“What are you looking for, sweetheart?”
Sweetheart? Grace glanced down at her T-shirt. Yep. It still advertised an old LA burlesque club. “Just a street,” she said softly, hoping not to invite more questions.
Grace cleared her throat and shifted, her gaze desperately boring into the map, hoping she could just find it herself. “Um. Sagebrush.”
“Sagebrush. That’s a long one. What’s the address?” The woman’s pink fingernail pointed toward the map, but it moved before Grace could register which of the streets she was pointing to.
“605 West Sagebrush,” she sighed.
“Oh, that’s way over here!” The woman pointed again, and this time Grace saw it. A long line that meandered all the way through town and then followed the curve of a stream before it ended. It looked like quite a haul.
“Thank you,” Grace said. She folded the map and hefted her bag up, biting back a grunt as she worked the strap over her shoulder. “This way?” She tilted her head in the direction she thought she needed to go. She’d always been pretty good with that sort of thing.
Grace took a deep breath and started walking. Her boots clomped on the wood.
Grace pretended she didn’t hear.
“Sweetie, stop! You can’t walk all that way.”
“I’m fine,” she called.
“But there’s a free bus!”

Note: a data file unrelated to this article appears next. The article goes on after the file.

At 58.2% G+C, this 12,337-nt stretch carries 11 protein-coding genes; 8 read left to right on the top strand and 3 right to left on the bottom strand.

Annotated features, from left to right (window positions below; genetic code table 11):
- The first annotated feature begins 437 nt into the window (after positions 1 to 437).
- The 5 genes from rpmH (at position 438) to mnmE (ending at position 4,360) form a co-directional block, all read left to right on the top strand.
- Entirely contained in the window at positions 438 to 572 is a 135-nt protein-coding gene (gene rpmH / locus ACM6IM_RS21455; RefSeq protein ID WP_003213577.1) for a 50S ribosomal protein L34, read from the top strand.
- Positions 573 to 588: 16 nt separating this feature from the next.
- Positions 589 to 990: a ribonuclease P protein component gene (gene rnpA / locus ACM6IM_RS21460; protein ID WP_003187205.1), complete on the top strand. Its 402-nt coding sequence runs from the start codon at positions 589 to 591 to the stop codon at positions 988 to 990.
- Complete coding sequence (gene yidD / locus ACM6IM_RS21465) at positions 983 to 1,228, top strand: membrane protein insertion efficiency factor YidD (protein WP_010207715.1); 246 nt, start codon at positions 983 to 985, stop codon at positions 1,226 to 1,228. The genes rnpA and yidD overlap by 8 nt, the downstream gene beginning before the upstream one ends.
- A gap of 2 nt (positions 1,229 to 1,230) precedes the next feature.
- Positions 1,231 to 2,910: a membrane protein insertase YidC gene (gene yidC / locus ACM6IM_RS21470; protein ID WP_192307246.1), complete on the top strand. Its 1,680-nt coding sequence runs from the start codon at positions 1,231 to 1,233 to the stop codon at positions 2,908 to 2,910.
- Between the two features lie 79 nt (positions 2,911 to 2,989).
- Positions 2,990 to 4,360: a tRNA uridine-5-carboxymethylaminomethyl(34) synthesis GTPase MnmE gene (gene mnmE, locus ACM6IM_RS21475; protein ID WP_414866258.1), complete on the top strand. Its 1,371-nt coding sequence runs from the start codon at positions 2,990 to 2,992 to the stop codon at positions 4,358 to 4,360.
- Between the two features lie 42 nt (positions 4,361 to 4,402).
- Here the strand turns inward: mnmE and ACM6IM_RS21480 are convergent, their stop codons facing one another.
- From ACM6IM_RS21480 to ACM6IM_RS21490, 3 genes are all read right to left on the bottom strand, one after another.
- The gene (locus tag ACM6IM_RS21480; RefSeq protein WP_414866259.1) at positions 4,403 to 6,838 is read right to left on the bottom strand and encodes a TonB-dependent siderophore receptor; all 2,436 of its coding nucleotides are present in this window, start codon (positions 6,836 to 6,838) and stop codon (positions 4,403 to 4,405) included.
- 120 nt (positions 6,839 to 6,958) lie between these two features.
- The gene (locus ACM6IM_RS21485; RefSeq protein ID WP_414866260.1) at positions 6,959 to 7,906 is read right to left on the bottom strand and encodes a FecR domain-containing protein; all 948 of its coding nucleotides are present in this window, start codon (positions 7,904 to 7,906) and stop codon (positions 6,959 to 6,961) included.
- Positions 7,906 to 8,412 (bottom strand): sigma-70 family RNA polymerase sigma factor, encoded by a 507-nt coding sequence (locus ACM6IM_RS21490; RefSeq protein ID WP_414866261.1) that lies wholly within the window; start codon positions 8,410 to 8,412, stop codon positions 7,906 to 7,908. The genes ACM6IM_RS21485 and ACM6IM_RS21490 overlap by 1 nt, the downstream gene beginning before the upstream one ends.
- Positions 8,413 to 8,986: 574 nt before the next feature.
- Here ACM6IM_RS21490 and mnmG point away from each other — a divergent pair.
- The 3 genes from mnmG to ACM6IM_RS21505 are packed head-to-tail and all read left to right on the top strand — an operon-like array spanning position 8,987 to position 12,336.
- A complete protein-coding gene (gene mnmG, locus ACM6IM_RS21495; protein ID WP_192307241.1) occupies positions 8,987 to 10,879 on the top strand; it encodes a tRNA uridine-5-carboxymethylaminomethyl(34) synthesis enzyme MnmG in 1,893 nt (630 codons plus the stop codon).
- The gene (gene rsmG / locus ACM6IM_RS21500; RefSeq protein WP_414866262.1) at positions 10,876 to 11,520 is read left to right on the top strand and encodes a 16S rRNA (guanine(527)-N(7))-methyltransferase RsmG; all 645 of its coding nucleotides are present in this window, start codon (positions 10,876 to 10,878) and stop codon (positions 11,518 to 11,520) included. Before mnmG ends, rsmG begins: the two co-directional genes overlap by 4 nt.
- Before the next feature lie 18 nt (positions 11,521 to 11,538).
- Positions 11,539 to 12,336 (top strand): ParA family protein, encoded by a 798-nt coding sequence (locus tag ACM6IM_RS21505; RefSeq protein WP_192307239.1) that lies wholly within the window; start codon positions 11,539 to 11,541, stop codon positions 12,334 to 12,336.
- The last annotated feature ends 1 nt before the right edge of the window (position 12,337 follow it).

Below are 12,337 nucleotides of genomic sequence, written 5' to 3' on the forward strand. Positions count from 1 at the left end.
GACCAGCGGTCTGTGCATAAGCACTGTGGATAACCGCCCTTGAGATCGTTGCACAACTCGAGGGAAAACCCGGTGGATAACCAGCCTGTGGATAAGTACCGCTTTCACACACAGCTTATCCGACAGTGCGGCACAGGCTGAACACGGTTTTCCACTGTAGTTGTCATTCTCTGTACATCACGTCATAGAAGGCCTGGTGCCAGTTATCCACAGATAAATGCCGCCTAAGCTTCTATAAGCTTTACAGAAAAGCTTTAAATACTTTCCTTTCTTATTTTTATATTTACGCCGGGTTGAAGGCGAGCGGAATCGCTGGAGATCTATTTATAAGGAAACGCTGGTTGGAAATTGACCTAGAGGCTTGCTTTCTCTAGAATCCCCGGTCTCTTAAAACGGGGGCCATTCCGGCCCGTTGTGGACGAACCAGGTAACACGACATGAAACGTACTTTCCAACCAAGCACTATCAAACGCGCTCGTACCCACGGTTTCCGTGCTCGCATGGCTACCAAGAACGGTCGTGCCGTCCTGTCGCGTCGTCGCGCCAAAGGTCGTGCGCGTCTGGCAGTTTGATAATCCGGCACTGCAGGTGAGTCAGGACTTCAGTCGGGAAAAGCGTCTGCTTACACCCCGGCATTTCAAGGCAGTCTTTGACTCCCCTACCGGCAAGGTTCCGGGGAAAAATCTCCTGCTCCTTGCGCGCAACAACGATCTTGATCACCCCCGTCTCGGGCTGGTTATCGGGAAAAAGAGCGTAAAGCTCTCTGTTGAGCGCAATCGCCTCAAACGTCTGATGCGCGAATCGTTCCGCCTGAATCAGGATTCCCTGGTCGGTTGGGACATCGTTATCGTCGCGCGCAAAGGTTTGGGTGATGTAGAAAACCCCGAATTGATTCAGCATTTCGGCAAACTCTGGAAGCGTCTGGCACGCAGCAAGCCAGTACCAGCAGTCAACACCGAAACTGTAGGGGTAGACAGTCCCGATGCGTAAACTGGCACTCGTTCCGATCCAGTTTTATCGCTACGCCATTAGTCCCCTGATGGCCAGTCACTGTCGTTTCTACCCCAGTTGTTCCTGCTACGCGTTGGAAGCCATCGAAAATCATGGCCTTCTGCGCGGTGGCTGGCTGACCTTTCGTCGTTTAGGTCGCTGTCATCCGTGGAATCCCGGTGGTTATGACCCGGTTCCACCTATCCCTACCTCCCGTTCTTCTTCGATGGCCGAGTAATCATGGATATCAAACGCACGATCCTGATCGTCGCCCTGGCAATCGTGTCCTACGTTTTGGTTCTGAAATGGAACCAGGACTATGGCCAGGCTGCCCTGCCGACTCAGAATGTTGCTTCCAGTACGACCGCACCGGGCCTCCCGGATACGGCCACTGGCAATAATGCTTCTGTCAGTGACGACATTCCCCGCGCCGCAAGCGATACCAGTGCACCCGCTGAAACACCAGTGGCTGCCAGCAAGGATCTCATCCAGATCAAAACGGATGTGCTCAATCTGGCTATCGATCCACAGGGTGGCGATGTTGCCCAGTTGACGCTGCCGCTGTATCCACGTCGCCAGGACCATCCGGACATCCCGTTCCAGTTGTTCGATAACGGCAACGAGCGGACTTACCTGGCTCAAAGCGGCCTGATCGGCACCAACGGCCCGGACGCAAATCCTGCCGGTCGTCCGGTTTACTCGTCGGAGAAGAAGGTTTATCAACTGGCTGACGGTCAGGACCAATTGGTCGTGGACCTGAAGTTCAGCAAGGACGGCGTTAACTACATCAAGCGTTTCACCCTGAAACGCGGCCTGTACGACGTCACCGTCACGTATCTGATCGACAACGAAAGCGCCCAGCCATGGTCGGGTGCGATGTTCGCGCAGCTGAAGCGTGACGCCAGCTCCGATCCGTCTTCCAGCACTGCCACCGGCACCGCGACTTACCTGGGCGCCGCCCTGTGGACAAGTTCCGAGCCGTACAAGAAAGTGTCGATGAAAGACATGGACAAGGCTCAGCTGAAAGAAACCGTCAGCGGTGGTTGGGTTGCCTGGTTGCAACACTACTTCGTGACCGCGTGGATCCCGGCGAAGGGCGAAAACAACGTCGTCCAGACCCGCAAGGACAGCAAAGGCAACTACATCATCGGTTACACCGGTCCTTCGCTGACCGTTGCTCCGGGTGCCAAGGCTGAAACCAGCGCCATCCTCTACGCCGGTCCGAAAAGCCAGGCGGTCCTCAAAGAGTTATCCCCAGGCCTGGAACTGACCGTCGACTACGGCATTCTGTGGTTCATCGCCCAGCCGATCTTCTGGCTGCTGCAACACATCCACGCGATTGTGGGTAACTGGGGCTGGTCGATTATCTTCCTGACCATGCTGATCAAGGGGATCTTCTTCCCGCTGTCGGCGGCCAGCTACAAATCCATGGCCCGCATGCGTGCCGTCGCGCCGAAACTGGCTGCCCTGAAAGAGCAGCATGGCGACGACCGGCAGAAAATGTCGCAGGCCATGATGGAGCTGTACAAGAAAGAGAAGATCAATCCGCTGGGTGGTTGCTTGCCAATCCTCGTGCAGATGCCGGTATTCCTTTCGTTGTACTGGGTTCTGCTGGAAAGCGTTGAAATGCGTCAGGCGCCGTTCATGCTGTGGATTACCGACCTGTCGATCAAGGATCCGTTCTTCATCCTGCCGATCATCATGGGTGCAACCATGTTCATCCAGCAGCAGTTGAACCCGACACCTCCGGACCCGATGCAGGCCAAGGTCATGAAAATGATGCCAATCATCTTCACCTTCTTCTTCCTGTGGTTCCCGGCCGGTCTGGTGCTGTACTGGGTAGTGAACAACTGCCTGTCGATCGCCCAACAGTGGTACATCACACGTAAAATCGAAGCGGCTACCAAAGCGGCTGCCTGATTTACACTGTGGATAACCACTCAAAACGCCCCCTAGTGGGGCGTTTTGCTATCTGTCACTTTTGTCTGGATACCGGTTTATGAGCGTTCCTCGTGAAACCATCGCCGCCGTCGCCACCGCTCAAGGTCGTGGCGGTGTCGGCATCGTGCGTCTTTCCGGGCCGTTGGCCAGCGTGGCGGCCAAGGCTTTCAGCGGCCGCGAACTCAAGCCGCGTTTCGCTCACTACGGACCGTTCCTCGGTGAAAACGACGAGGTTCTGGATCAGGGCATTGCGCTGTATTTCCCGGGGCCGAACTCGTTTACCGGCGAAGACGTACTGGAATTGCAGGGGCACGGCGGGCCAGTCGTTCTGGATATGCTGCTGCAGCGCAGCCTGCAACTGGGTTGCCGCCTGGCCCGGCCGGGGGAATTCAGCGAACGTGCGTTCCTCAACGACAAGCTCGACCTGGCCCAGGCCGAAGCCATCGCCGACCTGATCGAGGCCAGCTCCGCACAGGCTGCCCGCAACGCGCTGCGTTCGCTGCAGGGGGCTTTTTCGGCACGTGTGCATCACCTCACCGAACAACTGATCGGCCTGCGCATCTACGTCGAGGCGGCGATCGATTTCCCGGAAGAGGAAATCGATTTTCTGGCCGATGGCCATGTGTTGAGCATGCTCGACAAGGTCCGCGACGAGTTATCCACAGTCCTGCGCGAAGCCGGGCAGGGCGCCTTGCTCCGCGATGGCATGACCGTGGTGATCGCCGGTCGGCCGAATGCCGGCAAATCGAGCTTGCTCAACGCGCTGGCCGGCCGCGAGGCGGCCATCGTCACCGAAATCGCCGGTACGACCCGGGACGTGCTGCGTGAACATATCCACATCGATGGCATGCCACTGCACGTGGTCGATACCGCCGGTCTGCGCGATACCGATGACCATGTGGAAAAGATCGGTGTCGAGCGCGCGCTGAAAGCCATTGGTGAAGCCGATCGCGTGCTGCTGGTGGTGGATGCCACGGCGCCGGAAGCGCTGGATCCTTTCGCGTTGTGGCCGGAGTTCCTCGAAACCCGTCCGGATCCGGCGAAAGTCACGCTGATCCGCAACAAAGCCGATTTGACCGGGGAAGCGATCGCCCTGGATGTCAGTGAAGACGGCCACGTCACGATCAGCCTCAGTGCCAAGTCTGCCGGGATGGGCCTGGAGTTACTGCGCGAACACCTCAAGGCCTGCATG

Her boots stopped clomping. “Free?”
“Totally free. In fact, it’ll stop right here in a few minutes. Comes every half hour.”
Grace turned back and eyed the woman suspiciously. “Will I have to go tour a new condo complex or something?”
“What? Oh, heavens no. It’s the town bus. It’ll stop just a few blocks from where you’re going. 605 Sagebrush. That’s the Stud Farm, isn’t it?”
“The what?” She dropped the bag. She’d heard tales that her great-aunt was a crazy old lady, but… “What?”
“Oh, never mind me,” the woman laughed. “That’s just a silly local nickname.”
Just as Grace was opening her mouth to demand a real answer, a hiss of brakes sounded from the curb. The bus had arrived, and she didn’t have time to get more information. She hauled up her bag, wrestled it onto her shoulder, and jogged for the bus. As promised, there didn’t seem to be a fee. The driver glanced at her impatiently, and she felt a small jolt of comfort at that. The bus might be free, but the driver was just as jaded as every bus driver in L.A.
Slightly less suspicious, Grace took a seat close to the front so she wouldn’t have to haul the bag any farther, then dug the map back out to see which intersection she was looking for.